Zero Waste Is Wrong and This Is Why

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Some time ago I wrote a post about what zero waste really is about: sending little to no waste to the landfill. Right?
So I thought the next logical move was writing about what zero waste is NOT about.
doing zero waste perfectly
DISCLAIMER: with this little rant I am BY NO MEANS judging the movement or anyone that takes part in it. You’re all rockstars and you’re doing amazing for our planet. I just want to point out a couple of things thtat I’ve seen around – mostly on social media – that have thrown me off a lil bit. These things have to do with the unrealistic and unpractical way the movement is presented, rather than with the great ideas it brings to the table.

Soooo, yeah. The ZW movement is awesome, but there are a few things I’m not a big fan of.

So let’s jump right into it.



What Is Wrong With Zero Waste?

The ‘all my trash in a jar’ thing

Ugh. The first time I heard about zero waste, I was reading an article about this one lady who kept the last 3 years of her trash in a mason jar. Call me crazy, but didn’t motivate me to live a zero waste life, which I guess was her goal.

It had exactly the opposite effect. It made me feel powerless and hopeless. As if there was nothing I could do for the environment unless I was able to fit all my trash in a jar.

So this is what we have to understand: fitting all your lifetime trash in a mason jar doesn’t measure how eco-friendly your life is, and how environmentally conscious you are.

Of course, reduce your waste, that’s one of the many ways there are to be more eco-friendly. But all this extra pressure… *sighs*.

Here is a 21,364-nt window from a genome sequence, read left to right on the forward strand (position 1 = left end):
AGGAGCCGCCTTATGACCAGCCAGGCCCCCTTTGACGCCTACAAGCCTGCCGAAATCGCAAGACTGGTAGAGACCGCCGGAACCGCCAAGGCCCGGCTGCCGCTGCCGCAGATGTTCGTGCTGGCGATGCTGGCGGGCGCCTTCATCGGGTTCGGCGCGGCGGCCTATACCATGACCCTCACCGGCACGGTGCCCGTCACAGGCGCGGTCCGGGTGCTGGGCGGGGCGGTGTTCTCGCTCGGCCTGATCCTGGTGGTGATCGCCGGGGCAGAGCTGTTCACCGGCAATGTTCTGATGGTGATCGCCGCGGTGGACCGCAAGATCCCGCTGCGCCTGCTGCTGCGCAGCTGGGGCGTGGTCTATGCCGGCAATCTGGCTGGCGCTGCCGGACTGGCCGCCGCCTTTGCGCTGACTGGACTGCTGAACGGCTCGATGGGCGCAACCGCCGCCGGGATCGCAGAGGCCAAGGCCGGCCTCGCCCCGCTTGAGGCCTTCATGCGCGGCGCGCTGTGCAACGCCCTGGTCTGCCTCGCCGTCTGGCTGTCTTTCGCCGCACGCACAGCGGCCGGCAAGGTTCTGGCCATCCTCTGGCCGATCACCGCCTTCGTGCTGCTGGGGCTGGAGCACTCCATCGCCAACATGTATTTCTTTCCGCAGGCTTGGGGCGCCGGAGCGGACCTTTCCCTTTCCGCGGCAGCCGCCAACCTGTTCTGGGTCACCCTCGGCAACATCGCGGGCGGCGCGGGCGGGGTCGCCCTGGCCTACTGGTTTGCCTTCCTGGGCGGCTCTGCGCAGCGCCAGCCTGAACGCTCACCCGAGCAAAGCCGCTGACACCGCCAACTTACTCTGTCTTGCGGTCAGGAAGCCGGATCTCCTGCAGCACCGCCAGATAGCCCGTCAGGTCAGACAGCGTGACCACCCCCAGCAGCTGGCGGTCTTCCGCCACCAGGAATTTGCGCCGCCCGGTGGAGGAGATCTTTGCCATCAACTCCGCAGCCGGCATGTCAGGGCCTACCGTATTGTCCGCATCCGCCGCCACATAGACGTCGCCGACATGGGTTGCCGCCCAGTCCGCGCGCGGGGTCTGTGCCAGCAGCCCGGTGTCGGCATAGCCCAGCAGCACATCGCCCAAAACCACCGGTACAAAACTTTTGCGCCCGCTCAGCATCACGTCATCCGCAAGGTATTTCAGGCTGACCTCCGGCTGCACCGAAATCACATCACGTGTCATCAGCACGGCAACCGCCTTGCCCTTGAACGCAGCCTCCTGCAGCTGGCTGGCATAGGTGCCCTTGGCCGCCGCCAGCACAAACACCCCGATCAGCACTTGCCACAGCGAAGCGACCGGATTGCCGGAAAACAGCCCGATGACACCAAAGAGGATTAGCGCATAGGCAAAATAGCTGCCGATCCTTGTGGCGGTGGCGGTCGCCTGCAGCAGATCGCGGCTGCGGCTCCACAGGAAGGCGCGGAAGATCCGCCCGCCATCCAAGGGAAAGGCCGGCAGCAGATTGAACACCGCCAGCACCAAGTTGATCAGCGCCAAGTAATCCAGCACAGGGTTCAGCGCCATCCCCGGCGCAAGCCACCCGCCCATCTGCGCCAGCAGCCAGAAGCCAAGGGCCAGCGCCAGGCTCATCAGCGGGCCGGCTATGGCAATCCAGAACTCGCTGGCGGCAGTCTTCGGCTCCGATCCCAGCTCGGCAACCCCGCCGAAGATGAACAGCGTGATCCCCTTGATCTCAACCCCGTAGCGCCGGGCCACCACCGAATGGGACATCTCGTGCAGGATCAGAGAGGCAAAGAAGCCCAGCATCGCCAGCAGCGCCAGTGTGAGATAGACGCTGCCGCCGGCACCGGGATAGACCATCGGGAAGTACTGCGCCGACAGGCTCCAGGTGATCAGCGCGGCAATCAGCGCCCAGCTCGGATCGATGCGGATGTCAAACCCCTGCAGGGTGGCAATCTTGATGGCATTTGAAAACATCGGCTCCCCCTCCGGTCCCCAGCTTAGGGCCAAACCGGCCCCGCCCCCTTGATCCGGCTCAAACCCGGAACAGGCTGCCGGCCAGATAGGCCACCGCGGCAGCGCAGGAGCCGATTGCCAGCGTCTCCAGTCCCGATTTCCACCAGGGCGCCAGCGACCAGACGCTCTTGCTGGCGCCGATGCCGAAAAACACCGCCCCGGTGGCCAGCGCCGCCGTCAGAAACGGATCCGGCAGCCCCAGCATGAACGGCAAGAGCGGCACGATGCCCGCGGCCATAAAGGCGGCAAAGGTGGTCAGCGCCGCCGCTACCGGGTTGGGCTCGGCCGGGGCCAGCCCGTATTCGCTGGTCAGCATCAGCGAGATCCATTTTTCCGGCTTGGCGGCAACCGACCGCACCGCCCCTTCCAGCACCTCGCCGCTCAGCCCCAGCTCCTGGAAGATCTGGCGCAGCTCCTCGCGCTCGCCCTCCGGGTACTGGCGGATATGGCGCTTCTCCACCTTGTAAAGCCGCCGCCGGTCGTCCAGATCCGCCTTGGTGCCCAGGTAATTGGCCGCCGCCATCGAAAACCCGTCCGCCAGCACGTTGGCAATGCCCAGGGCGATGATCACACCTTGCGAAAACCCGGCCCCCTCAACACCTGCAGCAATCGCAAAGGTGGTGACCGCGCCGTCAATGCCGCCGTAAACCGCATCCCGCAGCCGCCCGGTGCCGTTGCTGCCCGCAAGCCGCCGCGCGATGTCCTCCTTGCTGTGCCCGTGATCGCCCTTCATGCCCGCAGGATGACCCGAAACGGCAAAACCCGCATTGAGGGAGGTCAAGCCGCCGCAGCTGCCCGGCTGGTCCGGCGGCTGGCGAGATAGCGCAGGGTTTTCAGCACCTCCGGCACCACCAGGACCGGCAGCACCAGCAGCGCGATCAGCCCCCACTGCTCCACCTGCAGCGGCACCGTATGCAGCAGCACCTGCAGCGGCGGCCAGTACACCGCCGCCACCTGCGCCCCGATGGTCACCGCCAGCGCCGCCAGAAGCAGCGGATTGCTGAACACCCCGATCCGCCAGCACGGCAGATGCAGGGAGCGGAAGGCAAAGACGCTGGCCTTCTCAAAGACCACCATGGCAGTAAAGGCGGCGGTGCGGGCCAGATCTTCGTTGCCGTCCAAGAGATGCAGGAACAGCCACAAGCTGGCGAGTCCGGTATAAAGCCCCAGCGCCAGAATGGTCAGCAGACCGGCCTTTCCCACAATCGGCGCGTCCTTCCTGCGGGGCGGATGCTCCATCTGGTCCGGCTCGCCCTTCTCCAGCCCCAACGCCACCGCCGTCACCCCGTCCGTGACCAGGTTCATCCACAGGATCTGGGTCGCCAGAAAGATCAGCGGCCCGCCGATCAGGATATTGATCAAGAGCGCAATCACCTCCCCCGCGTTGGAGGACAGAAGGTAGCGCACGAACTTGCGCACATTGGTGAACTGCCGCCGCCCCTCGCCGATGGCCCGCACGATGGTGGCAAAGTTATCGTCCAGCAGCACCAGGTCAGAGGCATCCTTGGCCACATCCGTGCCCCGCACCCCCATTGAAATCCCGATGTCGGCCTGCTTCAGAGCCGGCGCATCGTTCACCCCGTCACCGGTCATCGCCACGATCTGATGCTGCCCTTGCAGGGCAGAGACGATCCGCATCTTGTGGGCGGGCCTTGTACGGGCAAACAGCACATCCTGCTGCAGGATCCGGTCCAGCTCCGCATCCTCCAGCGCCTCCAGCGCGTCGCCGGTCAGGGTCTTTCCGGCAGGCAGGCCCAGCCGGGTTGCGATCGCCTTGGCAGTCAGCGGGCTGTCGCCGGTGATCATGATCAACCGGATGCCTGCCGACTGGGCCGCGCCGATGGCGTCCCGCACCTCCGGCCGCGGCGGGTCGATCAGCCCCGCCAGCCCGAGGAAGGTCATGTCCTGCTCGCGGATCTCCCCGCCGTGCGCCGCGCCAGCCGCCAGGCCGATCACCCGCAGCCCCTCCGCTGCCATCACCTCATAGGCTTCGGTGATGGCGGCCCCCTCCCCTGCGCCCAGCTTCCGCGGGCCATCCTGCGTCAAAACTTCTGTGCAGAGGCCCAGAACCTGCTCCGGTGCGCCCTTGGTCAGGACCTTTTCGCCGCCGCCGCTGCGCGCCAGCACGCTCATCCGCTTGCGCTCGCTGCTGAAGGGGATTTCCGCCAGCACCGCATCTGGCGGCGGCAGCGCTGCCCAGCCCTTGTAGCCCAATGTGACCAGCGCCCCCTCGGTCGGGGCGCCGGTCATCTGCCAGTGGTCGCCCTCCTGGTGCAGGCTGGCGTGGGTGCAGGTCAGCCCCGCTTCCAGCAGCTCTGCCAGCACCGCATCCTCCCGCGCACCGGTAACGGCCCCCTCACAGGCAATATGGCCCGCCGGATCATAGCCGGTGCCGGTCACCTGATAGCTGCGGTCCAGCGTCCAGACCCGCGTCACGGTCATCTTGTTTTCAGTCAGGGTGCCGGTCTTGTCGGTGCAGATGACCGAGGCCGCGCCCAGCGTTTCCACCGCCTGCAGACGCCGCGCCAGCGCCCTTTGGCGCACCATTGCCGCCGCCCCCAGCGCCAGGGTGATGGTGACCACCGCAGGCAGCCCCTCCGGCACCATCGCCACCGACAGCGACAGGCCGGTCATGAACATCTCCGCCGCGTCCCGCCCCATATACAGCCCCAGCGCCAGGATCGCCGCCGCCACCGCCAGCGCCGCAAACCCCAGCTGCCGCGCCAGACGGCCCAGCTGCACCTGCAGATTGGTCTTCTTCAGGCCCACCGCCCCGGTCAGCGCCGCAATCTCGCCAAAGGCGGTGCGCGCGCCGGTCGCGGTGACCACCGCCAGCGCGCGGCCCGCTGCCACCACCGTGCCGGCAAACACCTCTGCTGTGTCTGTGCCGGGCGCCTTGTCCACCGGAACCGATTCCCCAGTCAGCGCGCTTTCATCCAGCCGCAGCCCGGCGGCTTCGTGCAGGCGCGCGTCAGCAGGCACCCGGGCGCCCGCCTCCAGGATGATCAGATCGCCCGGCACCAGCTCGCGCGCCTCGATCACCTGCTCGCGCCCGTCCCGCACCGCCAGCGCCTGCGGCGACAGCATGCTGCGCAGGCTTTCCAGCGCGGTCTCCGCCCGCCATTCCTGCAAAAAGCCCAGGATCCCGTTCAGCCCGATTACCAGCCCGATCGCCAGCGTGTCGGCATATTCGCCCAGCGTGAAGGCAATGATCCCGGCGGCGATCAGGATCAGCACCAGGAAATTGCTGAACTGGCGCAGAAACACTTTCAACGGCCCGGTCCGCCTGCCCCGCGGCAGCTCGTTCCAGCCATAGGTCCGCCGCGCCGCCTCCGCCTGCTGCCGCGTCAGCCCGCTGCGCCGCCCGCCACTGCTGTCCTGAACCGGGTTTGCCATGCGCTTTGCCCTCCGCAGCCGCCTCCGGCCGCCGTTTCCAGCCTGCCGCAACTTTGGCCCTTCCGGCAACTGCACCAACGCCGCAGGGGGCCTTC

Not to say that the trash in a jar is not a true representation of the trash you actually create – do you remember when we talked about upstream waste?
So focus on reducing your waste as much as you can. But take into account your lifestyle, your choices, and your limitations.

And if you get frustrated and think zero waste is not for you that’s A-OK. There are still many things to can do.

We need motivated people, people who want to do better for themselves and the environment. We don’t need this kind of guilt trip.

Social media zero waste is just fantasy

You don’t need to have fancy and cute stuff to be a part of the movement. If you want those things and can afford them, you do you boo.

But if not, you shouldn’t put pressure in yourself to make your ‘zero waste kit’ look nice.

There are tons of ways to go zero waste (or low waste, or to just reduce your waste) with things you already own.

It feels restrictive

When I read some zero waste blogs, all sounds like: don’t eat out, buy only from bulk shops, breathe only twice a minute to reduce your CO2 emissions. Hmmm…no. Let’s see.

We’re not hermits living in caves and not everyone can have their farm and be self-sustained.

I appreciate the commitment, but this might not be the way to go around the topic.

This is too restrictive. And let me tell you something: no one wants to get into a lifestyle that makes them unhappy and miss out on some of life’s pleasures.

The climate crisis is real, and no one here is denying it here. And again, let’s say it louder for the people in the back: we need motivated and empowered environmentalists, not miserable ones.